This very map shows very clearly how the topography of the delta evolved: we can see how the connection of Măng Thít river was protected by being inside the long curve of Cồ Chiên and is essentielly the same today; we also can see how Bình Hòa Phước used to be an island --today a long peninsula crossed by Chợ Lách canal.
A fine mesh of canals
Many canals were not built as planned
Colonial and local waterways as of 1910, in Voies d'eau de la Cochinchine, A. Pouyanne
links to a larger picture
image © ODSAS
The map shows in red the primary waterways, and in blue local waterways.
There is a passage at Chợ Lách, between Cái Bè and Cổ Chiên river, and the Kiên Lương canal was already between Châu Đốc and Hà Tiên on the Gulf of Siam. Many waterways that were deemed of general interest are now limited in air draft by low bridges, and only run by smaller freighters, as for instance the straighter way from Bạc Liêu to Mỹ Tho.
In dotted lines on the map are the canals that the colonial administration planned to dig at that time. With the advent of 1925 and the beginning of social unrest, many of these canals were never built. And some as well should not, like a canal from between Long Xuyên and Châu Đốc that would have met the sea halfway from Rạch Gía to Hà Tiên, where there is nothing. The present day Kênh Rạch Sỏi makes much better sense.
A historic capital of the delta?
An extended network of local canals and waterways shows in blue on the map, although mostly in dotted lines, so as projects at that time. It is quite noteworthy that most of the larger existing canals of local interest as drawn on the map lead to the same place: Phụng Hiệp, about 35 km South of Cần Thơ, and which still hosts today one of the largest floating markets of all: Ngã Bảy, which means 7-ways crossroads (see a satellite picture). If the map is complete enough and reliable, it hints that Phụng Hiệp may have been quite an important commercial place at that time.
Once stripped of its original cabin and overboard flanks, this rice freighter is being pulled free of bridges on a canal in Phụng Hiệp before it becomes Bassac I, in 2003.
Our boats, the Bassac, have all been built a few hundred meters away from Ngã Bảy, in Phụng Hiệp.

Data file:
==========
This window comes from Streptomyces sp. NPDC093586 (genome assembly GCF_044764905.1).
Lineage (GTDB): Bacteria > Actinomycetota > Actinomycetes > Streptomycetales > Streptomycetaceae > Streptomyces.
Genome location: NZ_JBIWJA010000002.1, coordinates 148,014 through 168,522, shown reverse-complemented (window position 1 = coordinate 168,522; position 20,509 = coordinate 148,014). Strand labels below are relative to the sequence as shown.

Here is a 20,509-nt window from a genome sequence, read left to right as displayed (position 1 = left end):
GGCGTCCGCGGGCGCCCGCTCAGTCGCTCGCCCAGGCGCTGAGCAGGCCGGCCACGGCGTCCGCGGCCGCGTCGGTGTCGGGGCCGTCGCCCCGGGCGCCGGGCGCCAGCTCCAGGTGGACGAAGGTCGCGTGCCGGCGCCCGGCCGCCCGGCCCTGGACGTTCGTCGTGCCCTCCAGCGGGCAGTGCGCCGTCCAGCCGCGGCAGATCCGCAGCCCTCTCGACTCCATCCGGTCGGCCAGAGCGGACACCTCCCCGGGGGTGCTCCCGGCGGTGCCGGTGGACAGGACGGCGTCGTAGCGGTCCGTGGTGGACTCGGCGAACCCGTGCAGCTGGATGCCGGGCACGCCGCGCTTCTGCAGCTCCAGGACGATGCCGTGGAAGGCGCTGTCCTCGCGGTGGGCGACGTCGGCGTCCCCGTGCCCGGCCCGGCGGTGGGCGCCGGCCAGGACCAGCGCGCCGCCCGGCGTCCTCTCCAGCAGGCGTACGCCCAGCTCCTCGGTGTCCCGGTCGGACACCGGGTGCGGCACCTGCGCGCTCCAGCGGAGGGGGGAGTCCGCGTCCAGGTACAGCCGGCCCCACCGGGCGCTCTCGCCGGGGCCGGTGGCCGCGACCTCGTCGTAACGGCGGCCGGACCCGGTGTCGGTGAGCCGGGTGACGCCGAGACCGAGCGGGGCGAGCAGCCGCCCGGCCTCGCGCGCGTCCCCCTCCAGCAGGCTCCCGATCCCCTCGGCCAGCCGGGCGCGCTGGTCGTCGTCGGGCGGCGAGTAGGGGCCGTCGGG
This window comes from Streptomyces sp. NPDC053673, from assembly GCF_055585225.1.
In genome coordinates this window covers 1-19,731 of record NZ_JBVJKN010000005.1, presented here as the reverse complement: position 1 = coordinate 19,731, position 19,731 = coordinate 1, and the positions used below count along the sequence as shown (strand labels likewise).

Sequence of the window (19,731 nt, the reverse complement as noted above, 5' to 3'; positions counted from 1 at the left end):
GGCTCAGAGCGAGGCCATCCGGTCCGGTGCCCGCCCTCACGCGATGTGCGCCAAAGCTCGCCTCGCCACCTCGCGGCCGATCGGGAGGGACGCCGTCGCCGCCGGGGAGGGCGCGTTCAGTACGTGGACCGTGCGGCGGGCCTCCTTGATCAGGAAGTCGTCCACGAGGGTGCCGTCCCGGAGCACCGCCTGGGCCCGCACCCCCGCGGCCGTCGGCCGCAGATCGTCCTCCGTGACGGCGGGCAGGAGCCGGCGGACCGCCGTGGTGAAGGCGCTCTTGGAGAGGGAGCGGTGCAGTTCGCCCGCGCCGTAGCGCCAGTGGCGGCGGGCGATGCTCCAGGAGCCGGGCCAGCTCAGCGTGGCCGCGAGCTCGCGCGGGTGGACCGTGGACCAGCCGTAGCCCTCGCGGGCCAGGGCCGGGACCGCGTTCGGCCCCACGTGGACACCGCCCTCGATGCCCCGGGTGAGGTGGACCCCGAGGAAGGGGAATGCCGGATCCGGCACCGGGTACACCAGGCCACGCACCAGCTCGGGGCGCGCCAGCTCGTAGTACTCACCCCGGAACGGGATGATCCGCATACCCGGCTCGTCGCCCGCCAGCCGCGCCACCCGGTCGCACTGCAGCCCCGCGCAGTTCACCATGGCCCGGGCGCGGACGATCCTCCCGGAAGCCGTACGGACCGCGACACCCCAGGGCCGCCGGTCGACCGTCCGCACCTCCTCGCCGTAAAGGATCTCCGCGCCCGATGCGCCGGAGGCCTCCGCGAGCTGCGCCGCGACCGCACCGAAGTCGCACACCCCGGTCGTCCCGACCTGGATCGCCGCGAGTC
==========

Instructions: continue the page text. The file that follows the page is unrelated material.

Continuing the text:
David Biggs1, arguably today's historian most knowledgeable of the Mekong delta, has dug out court cases showing we in fact owe the French engineers the numerous canals leading to Phụng Hiệp: the later ones having been dug under legal pressure from the local land owners to try and alleviate recurrent floods brought to the area by the former ones.
Treading forgotten meanders
On the way from Cần Thơ to Cái Bè or back, we run along Măng Thít river and Nicolai canal. Both were present in the early XXth Century, as we see on this map dated about 1910.
The Nicolai canal was then named Trà Ôn, after the town at its confluent with the Bassac, behind Cù Lao Mây, where we stop for floating markets on the way to Cần Thơ in the early morning. It is much straighter than a river, which not only makes it faster to cross, but also protects it against the sheer force of erosion.
Map of Măng Thít, circa 1910, in Voies d'Eau de la Cochinchine, A. Pouyanne
links to a larger picture
image © ODSAS
Where the path becomes a winding river, we reach Măng Thít, still a very beautiful sight today. The meanders of Măng Thít river evolve year after year and are more marked today than they were then: silt settles on the inside of curves, whereas the water erodes the outer bank of a meander, carving it out in the long run. The map actually shows a meander so bent that a shortcut appeared or maybe was dug, leaving out the loop of the river.
Visit an oxbow of Măng Thít
A hundred years later, the loop has turned into an oxbow. It is still there (see a satellite picture), but shallower and narrower, and it actually defines a beautiful biking path, as the middle of the "islet" is open ricefields circled by coconut trees. On some trips, the Bassac stop there for a stroll and a visit on shore.